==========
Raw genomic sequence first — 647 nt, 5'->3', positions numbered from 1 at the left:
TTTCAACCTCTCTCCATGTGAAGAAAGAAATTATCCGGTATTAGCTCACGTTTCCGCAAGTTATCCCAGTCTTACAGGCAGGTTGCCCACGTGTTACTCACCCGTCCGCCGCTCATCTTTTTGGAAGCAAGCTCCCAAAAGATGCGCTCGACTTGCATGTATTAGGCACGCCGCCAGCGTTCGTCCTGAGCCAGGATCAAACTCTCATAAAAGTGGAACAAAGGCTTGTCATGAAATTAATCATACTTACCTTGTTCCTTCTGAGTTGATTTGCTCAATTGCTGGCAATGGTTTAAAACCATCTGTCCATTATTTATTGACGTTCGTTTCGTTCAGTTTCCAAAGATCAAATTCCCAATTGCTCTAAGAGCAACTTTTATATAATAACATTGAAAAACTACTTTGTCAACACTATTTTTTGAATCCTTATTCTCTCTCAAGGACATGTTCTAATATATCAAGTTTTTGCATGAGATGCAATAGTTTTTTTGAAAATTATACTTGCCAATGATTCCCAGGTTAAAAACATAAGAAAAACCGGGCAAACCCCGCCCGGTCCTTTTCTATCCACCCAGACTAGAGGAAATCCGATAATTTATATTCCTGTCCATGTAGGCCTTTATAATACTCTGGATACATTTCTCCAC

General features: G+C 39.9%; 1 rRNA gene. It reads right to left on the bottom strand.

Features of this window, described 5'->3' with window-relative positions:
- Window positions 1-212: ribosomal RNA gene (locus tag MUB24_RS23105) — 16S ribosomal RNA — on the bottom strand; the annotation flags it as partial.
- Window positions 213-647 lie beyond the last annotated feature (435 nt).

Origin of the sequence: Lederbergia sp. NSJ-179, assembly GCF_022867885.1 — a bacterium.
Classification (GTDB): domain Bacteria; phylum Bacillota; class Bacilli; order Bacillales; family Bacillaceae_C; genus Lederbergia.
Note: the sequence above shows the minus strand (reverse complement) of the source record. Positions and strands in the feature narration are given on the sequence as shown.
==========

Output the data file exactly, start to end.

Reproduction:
Raw genomic sequence first — 647 nt, 5'->3', positions numbered from 1 at the left:
TTTCAACCTCTCTCCATGTGAAGAAAGAAATTATCCGGTATTAGCTCACGTTTCCGCAAGTTATCCCAGTCTTACAGGCAGGTTGCCCACGTGTTACTCACCCGTCCGCCGCTCATCTTTTTGGAAGCAAGCTCCCAAAAGATGCGCTCGACTTGCATGTATTAGGCACGCCGCCAGCGTTCGTCCTGAGCCAGGATCAAACTCTCATAAAAGTGGAACAAAGGCTTGTCATGAAATTAATCATACTTACCTTGTTCCTTCTGAGTTGATTTGCTCAATTGCTGGCAATGGTTTAAAACCATCTGTCCATTATTTATTGACGTTCGTTTCGTTCAGTTTCCAAAGATCAAATTCCCAATTGCTCTAAGAGCAACTTTTATATAATAACATTGAAAAACTACTTTGTCAACACTATTTTTTGAATCCTTATTCTCTCTCAAGGACATGTTCTAATATATCAAGTTTTTGCATGAGATGCAATAGTTTTTTTGAAAATTATACTTGCCAATGATTCCCAGGTTAAAAACATAAGAAAAACCGGGCAAACCCCGCCCGGTCCTTTTCTATCCACCCAGACTAGAGGAAATCCGATAATTTATATTCCTGTCCATGTAGGCCTTTATAATACTCTGGATACATTTCTCCAC

General features: G+C 39.9%; 1 rRNA gene. It reads right to left on the bottom strand.

Features of this window, described 5'->3' with window-relative positions:
- Window positions 1-212: ribosomal RNA gene (locus tag MUB24_RS23105) — 16S ribosomal RNA — on the bottom strand; the annotation flags it as partial.
- Window positions 213-647 lie beyond the last annotated feature (435 nt).

Origin of the sequence: Lederbergia sp. NSJ-179, assembly GCF_022867885.1 — a bacterium.
Classification (GTDB): domain Bacteria; phylum Bacillota; class Bacilli; order Bacillales; family Bacillaceae_C; genus Lederbergia.
Note: the sequence above shows the minus strand (reverse complement) of the source record. Positions and strands in the feature narration are given on the sequence as shown.